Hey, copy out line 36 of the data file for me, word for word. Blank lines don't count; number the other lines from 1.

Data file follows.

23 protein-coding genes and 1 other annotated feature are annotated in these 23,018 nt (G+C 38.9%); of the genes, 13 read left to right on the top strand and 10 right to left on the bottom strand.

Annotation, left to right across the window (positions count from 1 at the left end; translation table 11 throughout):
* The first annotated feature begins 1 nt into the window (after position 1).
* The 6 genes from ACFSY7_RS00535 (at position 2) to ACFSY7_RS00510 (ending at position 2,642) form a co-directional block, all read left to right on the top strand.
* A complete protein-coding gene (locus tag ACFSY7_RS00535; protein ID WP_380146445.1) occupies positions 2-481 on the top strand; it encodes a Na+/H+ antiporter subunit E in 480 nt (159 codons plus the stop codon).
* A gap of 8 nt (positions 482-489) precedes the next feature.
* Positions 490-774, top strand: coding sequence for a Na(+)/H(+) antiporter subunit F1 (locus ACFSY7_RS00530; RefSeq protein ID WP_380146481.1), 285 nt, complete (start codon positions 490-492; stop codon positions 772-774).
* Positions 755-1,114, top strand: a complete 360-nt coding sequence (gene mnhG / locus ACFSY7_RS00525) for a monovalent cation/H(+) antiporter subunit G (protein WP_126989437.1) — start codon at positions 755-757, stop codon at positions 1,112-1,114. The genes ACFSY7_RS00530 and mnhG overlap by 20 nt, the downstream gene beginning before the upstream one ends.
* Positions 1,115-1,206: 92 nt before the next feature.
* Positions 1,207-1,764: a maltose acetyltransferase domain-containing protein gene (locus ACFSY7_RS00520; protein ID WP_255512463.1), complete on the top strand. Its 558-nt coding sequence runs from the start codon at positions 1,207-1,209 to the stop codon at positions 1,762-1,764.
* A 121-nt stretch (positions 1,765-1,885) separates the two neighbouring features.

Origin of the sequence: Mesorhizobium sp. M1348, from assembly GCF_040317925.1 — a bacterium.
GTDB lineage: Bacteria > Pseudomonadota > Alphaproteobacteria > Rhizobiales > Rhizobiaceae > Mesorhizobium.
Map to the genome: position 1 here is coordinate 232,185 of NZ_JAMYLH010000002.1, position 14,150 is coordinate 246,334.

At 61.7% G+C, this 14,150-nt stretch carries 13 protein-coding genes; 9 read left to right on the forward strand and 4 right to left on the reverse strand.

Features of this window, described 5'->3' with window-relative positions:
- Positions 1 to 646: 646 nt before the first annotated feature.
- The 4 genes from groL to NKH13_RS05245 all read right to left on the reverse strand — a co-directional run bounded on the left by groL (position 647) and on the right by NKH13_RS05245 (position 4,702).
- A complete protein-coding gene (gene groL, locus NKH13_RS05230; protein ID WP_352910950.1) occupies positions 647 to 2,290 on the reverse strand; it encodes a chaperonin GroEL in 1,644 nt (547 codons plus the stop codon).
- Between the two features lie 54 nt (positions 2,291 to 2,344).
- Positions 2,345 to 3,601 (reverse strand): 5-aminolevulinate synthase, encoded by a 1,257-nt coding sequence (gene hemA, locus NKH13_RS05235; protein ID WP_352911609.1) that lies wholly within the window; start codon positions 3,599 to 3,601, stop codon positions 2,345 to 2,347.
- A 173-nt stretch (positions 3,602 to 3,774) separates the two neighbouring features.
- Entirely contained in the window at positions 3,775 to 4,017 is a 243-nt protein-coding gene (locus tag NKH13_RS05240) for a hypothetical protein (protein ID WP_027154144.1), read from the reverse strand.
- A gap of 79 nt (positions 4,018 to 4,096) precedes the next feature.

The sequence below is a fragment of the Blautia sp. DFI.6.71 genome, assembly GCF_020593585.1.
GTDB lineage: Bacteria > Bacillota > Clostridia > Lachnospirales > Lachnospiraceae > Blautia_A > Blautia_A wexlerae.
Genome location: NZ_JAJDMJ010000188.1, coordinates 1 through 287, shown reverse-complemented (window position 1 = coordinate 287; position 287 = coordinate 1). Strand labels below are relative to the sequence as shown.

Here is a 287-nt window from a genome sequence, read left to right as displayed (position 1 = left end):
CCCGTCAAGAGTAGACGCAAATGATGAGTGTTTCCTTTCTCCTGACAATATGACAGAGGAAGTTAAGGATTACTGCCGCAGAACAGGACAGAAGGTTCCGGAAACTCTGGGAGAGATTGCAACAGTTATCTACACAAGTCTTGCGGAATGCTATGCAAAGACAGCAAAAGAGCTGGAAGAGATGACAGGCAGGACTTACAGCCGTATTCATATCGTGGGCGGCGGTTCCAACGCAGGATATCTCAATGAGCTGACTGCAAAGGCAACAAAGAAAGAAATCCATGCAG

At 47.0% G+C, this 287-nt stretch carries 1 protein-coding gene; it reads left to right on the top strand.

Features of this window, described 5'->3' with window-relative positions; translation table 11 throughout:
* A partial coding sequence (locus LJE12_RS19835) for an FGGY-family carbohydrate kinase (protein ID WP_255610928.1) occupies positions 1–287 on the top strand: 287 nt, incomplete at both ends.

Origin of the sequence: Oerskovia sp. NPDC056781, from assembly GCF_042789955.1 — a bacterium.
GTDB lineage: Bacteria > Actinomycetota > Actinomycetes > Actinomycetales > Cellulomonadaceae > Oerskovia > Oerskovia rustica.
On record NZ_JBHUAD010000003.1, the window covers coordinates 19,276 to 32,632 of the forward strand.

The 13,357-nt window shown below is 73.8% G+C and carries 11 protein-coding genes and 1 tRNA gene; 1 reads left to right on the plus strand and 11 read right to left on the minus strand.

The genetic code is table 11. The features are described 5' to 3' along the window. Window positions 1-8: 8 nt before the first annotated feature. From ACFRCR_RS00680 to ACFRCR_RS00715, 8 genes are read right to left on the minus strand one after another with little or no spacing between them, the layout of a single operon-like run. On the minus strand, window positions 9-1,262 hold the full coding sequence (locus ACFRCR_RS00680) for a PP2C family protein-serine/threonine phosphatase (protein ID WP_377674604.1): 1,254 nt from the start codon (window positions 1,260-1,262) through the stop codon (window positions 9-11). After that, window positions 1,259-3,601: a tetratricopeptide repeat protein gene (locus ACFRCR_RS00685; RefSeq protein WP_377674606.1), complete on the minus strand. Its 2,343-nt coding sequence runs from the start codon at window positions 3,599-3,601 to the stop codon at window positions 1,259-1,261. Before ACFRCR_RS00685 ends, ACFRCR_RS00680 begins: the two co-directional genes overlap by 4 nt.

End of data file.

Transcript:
The 13,357-nt window shown below is 73.8% G+C and carries 11 protein-coding genes and 1 tRNA gene; 1 reads left to right on the plus strand and 11 read right to left on the minus strand.